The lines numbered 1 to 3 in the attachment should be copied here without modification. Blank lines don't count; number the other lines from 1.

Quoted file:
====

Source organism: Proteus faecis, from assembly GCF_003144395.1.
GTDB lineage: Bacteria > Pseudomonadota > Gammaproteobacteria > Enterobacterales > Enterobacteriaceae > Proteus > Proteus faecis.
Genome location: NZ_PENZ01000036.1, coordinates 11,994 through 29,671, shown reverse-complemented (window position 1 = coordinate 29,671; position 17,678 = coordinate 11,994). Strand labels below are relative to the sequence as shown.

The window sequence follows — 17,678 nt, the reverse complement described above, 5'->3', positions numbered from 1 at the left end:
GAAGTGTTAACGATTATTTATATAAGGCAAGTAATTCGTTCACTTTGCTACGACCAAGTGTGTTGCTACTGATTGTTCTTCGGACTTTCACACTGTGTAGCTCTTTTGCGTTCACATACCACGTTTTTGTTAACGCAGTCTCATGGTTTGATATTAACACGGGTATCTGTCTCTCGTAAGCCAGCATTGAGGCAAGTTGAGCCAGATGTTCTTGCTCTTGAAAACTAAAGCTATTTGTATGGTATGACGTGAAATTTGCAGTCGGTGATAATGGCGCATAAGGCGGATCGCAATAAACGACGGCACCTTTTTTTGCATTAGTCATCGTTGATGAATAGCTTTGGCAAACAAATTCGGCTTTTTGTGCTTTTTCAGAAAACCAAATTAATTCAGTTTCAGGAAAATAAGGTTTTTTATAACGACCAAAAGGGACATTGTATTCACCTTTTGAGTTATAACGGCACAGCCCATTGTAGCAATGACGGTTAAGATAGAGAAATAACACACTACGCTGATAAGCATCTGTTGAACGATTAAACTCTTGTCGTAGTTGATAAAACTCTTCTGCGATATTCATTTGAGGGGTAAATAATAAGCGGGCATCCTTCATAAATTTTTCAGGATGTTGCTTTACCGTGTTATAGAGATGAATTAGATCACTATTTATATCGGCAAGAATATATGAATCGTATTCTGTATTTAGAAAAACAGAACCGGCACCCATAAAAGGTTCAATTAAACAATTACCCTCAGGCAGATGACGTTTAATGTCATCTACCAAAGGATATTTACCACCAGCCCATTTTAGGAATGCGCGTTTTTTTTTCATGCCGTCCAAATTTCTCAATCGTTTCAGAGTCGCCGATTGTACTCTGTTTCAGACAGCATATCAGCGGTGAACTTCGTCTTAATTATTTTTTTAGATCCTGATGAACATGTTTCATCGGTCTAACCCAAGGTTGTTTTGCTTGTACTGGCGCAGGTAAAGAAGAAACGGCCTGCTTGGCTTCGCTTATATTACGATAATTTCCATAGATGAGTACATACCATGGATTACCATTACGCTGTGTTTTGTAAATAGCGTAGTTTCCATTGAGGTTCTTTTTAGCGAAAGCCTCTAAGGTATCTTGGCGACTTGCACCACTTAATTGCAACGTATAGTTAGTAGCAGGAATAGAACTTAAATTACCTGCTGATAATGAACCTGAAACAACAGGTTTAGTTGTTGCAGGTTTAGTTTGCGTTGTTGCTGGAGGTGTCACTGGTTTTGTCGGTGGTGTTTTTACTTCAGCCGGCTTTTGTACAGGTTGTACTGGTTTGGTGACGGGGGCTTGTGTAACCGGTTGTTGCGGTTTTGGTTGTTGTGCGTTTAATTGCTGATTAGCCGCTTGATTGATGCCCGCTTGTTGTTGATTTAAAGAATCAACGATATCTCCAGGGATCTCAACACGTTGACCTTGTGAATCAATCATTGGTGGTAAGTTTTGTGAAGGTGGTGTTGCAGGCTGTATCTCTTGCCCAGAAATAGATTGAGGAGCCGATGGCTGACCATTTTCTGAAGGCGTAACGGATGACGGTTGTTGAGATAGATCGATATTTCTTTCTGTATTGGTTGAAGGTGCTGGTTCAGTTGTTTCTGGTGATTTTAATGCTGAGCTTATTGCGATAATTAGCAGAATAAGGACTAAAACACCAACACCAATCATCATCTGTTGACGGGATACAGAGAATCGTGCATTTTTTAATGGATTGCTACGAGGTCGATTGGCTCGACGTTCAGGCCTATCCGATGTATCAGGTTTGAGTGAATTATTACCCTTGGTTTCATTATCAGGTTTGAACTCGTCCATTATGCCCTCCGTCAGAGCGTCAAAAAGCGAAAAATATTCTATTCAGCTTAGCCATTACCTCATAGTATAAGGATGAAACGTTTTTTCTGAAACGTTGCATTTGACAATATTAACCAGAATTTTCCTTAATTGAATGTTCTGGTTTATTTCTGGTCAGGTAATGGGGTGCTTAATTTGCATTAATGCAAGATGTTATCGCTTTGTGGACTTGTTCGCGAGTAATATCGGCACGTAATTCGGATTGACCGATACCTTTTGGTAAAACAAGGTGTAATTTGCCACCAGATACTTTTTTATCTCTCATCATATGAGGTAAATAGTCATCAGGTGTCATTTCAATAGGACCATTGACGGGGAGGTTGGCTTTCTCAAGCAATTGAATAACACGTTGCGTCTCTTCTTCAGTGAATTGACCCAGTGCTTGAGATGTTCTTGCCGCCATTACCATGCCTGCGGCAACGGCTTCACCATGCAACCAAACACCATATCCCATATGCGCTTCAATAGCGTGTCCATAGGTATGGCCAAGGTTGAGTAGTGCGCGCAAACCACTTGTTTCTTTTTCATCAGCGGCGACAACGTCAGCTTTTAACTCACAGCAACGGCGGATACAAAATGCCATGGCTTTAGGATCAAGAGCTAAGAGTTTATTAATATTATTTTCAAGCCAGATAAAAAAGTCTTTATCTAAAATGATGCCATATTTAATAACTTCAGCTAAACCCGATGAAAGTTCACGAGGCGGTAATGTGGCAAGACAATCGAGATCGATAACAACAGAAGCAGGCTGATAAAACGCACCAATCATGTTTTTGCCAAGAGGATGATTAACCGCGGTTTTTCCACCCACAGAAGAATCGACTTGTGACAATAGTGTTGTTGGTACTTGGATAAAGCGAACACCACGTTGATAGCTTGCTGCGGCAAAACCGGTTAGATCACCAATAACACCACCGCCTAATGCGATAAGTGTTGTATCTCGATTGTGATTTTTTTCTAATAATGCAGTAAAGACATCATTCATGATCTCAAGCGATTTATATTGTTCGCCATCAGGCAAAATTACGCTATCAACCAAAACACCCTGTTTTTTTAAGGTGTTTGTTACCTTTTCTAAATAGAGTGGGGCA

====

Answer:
Source organism: Proteus faecis, from assembly GCF_003144395.1.
GTDB lineage: Bacteria > Pseudomonadota > Gammaproteobacteria > Enterobacterales > Enterobacteriaceae > Proteus > Proteus faecis.
Genome location: NZ_PENZ01000036.1, coordinates 11,994 through 29,671, shown reverse-complemented (window position 1 = coordinate 29,671; position 17,678 = coordinate 11,994). Strand labels below are relative to the sequence as shown.